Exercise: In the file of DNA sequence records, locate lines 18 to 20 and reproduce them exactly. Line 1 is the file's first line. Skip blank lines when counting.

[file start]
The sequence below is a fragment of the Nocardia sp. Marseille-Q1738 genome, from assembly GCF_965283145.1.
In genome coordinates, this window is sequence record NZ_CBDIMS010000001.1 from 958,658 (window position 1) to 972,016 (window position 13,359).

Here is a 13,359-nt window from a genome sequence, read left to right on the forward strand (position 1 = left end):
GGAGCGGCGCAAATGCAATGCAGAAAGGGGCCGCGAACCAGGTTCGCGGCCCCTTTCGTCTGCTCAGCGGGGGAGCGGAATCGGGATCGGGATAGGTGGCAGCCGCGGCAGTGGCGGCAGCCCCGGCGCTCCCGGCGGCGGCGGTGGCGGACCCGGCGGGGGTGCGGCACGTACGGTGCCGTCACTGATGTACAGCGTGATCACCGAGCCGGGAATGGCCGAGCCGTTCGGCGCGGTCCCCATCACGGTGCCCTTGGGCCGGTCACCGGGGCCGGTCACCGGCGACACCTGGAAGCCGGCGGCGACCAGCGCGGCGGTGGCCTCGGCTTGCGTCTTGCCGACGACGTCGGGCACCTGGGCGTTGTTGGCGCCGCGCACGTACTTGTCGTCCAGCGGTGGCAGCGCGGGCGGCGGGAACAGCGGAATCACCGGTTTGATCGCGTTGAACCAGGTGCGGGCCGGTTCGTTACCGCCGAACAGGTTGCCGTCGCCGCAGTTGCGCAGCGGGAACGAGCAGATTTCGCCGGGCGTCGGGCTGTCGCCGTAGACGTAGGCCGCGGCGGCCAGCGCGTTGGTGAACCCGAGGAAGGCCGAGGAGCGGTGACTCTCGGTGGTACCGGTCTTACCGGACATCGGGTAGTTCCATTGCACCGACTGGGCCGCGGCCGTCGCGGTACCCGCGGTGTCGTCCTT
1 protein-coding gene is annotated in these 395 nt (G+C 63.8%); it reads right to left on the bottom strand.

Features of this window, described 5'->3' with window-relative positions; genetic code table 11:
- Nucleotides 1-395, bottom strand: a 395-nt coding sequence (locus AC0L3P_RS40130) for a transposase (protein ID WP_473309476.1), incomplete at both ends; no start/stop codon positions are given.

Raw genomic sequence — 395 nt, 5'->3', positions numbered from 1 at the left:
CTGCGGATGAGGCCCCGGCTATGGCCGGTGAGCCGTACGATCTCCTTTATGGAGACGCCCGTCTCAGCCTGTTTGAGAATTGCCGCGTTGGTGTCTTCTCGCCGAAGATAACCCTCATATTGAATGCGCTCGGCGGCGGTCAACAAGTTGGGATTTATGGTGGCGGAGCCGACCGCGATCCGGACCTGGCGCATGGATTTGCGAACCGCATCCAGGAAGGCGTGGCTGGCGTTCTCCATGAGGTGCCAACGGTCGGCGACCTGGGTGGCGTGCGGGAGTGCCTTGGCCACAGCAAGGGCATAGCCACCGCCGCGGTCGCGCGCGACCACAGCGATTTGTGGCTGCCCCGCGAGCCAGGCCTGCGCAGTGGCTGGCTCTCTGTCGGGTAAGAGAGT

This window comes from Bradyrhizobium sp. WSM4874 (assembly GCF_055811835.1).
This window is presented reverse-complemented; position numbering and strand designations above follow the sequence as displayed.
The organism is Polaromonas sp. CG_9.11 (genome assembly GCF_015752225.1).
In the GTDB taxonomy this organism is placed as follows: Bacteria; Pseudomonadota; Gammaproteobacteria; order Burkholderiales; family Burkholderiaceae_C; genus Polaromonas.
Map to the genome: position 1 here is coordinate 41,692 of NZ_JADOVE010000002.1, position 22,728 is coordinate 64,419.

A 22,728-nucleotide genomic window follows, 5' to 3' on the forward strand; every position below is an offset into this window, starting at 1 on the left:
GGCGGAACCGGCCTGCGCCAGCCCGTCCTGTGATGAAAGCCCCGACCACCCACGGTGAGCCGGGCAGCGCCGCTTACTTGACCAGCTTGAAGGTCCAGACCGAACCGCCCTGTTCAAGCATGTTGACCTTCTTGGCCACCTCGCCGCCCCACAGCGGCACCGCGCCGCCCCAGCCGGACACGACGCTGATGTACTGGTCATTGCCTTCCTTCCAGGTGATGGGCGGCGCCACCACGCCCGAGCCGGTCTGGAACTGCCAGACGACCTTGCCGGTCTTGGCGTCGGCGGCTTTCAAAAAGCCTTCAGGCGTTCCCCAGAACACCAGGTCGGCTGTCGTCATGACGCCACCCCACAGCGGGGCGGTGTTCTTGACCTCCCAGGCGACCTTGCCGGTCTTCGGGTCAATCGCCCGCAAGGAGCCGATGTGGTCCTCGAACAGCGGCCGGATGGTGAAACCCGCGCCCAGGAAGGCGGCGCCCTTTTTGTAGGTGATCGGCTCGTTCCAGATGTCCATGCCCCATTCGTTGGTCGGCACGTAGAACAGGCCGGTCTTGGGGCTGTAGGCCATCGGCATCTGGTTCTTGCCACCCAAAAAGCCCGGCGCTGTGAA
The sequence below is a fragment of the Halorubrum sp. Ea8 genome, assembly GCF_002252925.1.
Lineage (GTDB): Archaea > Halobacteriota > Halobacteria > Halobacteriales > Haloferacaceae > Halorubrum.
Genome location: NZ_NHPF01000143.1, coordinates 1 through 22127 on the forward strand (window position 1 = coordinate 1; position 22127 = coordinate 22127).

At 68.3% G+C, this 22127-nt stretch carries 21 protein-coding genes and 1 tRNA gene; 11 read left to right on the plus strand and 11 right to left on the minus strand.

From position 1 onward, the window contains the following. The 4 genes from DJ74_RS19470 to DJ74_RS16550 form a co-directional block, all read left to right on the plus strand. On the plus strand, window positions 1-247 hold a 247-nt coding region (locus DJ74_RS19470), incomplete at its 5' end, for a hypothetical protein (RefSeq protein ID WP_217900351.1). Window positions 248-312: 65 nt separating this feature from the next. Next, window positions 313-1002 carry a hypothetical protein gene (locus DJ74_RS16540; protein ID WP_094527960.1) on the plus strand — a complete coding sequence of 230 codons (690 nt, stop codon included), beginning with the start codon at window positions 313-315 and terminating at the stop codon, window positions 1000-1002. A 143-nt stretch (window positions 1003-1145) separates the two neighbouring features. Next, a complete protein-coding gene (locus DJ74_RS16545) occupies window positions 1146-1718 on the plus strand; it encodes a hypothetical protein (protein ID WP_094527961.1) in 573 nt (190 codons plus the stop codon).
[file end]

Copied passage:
Lineage (GTDB): Archaea > Halobacteriota > Halobacteria > Halobacteriales > Haloferacaceae > Halorubrum.
Genome location: NZ_NHPF01000143.1, coordinates 1 through 22127 on the forward strand (window position 1 = coordinate 1; position 22127 = coordinate 22127).

At 68.3% G+C, this 22127-nt stretch carries 21 protein-coding genes and 1 tRNA gene; 11 read left to right on the plus strand and 11 right to left on the minus strand.